A friend reached out this weekend because she was absolutely mired in a bear of a final paper. She didn’t want me to edit it (and I definitely don’t edit exams or papers earlier than the dissertation and/or journal submissions), but to give some advice on how to handle what had become unwieldy. My suggestion? The reverse outline. Here’s what I wrote:
My write-up on Ray Harrington’s award-winning documentary, “Be a Man,” from long-time client Stand Up! Records:
American universities are increasingly offering courses in masculinity—the ways it’s culturally and socially constructed, the ways its boundaries are policed, and the ways its constraints and contradictions put basically everyone on edge. But studying masculinity is different from trying, at an individual level, to define and achieve manhood. What does it mean to be a man? Who is that man? Ray Harrington has charmingly, brilliantly, and with utter vulnerability chronicled his journey to find out.
As he seeks his signature manly cocktail, discovers his dream car isn’t a half-million dollar phallic symbol, and maniacally gets into a boxing ring with a professional fighter, Harrington gathers his collaborators for a film that’s part love letter, part personal journey, part support group, and part road trip movie. Like any movie worth the popcorn, there are fast cars and fashion montages, dreamy landscapes and a lewd joke or two. Mostly, though, there’s an earnest rumination on modern manhood and how we all get by with a little help from our friends.
Featuring fellow stand-up comedians Kyle Kinane, Tom Wilson, April Macie, Doug Stanhope, Steve Rannazzisi, Robert Kelly, and Kurt Metzger, “Be a Man” boasts Grammy-winning Dan Schlissel as co-executive producer alongside Ray Harrington, who, despite a little razor burn and wrinkled linen, is, without a doubt, both a man and a “ten.”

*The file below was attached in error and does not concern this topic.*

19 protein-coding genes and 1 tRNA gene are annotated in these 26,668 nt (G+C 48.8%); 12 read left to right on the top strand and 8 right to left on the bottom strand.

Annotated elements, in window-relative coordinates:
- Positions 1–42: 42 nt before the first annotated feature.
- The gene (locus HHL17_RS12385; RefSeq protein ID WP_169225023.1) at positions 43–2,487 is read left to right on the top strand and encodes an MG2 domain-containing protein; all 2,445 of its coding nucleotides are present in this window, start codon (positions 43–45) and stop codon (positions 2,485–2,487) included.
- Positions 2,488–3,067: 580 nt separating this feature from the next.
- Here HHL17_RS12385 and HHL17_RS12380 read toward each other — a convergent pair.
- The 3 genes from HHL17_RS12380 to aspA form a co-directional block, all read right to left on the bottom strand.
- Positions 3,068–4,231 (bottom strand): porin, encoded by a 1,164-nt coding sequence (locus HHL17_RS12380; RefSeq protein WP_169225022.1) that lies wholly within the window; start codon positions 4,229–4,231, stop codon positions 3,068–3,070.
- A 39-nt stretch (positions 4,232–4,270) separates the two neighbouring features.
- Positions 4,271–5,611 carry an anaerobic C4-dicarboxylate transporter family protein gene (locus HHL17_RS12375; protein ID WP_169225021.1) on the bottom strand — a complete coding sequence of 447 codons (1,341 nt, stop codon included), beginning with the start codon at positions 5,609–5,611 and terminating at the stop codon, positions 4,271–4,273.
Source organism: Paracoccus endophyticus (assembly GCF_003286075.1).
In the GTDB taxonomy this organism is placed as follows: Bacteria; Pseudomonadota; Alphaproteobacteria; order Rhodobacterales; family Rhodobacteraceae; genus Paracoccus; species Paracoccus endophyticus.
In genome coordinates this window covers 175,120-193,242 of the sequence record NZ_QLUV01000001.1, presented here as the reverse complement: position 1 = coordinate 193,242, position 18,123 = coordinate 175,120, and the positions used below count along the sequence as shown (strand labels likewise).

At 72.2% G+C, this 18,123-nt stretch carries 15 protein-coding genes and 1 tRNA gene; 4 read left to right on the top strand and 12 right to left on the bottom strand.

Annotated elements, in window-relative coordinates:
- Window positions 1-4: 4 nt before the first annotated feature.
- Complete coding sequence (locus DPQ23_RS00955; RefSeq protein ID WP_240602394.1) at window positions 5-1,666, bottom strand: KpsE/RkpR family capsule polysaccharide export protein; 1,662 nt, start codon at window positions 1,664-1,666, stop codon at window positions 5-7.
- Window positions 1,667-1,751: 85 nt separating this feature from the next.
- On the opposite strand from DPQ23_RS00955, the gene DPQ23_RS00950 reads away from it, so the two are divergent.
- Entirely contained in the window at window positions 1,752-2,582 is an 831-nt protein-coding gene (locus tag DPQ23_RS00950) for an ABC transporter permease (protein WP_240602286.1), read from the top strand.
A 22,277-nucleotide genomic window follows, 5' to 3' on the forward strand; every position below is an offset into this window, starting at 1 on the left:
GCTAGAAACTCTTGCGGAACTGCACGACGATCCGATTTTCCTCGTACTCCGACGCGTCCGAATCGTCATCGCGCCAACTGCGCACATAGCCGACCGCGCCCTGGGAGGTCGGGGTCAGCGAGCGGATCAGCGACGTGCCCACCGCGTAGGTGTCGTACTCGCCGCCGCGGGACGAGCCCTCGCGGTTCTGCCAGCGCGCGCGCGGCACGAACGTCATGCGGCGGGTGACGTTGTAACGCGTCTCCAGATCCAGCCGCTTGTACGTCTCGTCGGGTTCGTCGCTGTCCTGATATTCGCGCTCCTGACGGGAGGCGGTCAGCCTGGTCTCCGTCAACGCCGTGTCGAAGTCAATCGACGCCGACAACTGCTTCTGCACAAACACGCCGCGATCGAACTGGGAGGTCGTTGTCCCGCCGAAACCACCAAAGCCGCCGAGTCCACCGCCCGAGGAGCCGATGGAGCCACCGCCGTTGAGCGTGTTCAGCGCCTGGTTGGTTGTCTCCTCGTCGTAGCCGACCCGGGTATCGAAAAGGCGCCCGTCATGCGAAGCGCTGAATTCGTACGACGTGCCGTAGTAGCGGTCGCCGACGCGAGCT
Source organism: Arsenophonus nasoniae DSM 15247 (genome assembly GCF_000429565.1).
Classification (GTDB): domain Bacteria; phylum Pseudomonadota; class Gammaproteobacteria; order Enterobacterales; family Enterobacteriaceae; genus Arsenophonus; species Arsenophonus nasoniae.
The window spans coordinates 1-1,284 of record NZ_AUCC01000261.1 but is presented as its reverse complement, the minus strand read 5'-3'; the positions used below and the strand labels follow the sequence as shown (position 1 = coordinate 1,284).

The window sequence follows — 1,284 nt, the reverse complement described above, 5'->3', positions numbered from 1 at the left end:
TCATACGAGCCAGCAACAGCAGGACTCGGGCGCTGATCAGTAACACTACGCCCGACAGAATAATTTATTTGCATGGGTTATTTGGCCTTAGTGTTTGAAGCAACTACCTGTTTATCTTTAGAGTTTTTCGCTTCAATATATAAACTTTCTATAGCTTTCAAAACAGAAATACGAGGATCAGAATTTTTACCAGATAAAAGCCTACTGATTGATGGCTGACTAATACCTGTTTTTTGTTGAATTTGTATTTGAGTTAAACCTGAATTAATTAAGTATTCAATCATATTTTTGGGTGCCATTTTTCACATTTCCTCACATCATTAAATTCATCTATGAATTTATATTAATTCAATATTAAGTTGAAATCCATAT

I wish all my academic clients would approach writing their journal articles this way.
As a sort of “enriched outline,” writing a TROT! post for TSP means:
Identifying your main point or angle on a topic and capturing it succinctly
Writing down the main arguments you need to make to establish that point
Gathering the key sources that will back up those individual arguments
Summing it all up
This is to say, writing a TROT! post gets you about 50% of the way toward a solid paper, forcing you to briefly and intriguingly state your case, support it with the best possible research, and sum up, all in a page or less. Build on that scaffolding, and you’re nearly assured success. Just don’t forget to clean up that bibliography!
Recently, I was honored to spend time with my paternal grandmother as she died and with my father’s sister and brother as they provided care. Relatively speaking, she passed away quickly, after a short kidney illness, and peacefully, having had an incredibly sound health care directive in place. I was surprised to be tasked with giving Jeri Christianson’s eulogy: it was overwhelming to absorb the enormity of standing in for my father, of crystallizing a life, of leading my family through a life course transition in a way that would recognize the process of grief and change is both individual and social. Here’s what I wrote: Continue reading Jeri Christianson: A Eulogy→